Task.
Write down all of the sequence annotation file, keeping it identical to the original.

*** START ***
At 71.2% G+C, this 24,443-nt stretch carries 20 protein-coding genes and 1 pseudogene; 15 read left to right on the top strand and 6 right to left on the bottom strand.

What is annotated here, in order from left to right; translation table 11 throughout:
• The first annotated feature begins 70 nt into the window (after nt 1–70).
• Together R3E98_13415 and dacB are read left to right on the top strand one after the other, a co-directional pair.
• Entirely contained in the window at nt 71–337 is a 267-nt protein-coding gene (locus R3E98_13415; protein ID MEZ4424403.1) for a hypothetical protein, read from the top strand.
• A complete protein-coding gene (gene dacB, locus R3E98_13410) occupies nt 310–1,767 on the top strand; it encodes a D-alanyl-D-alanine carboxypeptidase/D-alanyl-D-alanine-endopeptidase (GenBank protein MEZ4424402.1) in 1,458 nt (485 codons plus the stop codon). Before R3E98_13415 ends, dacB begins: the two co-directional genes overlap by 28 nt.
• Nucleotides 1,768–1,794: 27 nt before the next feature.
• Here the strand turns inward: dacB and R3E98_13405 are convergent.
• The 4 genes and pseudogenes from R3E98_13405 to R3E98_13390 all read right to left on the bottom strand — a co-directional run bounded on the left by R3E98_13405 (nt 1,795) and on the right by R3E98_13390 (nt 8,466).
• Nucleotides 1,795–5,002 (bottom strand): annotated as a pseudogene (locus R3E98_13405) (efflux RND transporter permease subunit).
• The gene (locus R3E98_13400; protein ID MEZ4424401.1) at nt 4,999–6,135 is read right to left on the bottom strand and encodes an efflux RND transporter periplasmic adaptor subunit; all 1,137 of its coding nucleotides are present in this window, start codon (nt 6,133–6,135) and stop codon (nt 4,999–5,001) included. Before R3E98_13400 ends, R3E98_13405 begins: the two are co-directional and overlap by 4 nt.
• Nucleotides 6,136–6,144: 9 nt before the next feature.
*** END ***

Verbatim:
At 71.2% G+C, this 24,443-nt stretch carries 20 protein-coding genes and 1 pseudogene; 15 read left to right on the top strand and 6 right to left on the bottom strand.

What is annotated here, in order from left to right; translation table 11 throughout:
• The first annotated feature begins 70 nt into the window (after nt 1–70).
• Together R3E98_13415 and dacB are read left to right on the top strand one after the other, a co-directional pair.
• Entirely contained in the window at nt 71–337 is a 267-nt protein-coding gene (locus R3E98_13415; protein ID MEZ4424403.1) for a hypothetical protein, read from the top strand.
• A complete protein-coding gene (gene dacB, locus R3E98_13410) occupies nt 310–1,767 on the top strand; it encodes a D-alanyl-D-alanine carboxypeptidase/D-alanyl-D-alanine-endopeptidase (GenBank protein MEZ4424402.1) in 1,458 nt (485 codons plus the stop codon). Before R3E98_13415 ends, dacB begins: the two co-directional genes overlap by 28 nt.
• Nucleotides 1,768–1,794: 27 nt before the next feature.
• Here the strand turns inward: dacB and R3E98_13405 are convergent.
• The 4 genes and pseudogenes from R3E98_13405 to R3E98_13390 all read right to left on the bottom strand — a co-directional run bounded on the left by R3E98_13405 (nt 1,795) and on the right by R3E98_13390 (nt 8,466).
• Nucleotides 1,795–5,002 (bottom strand): annotated as a pseudogene (locus R3E98_13405) (efflux RND transporter permease subunit).
• The gene (locus R3E98_13400; protein ID MEZ4424401.1) at nt 4,999–6,135 is read right to left on the bottom strand and encodes an efflux RND transporter periplasmic adaptor subunit; all 1,137 of its coding nucleotides are present in this window, start codon (nt 6,133–6,135) and stop codon (nt 4,999–5,001) included. Before R3E98_13400 ends, R3E98_13405 begins: the two are co-directional and overlap by 4 nt.
• Nucleotides 6,136–6,144: 9 nt before the next feature.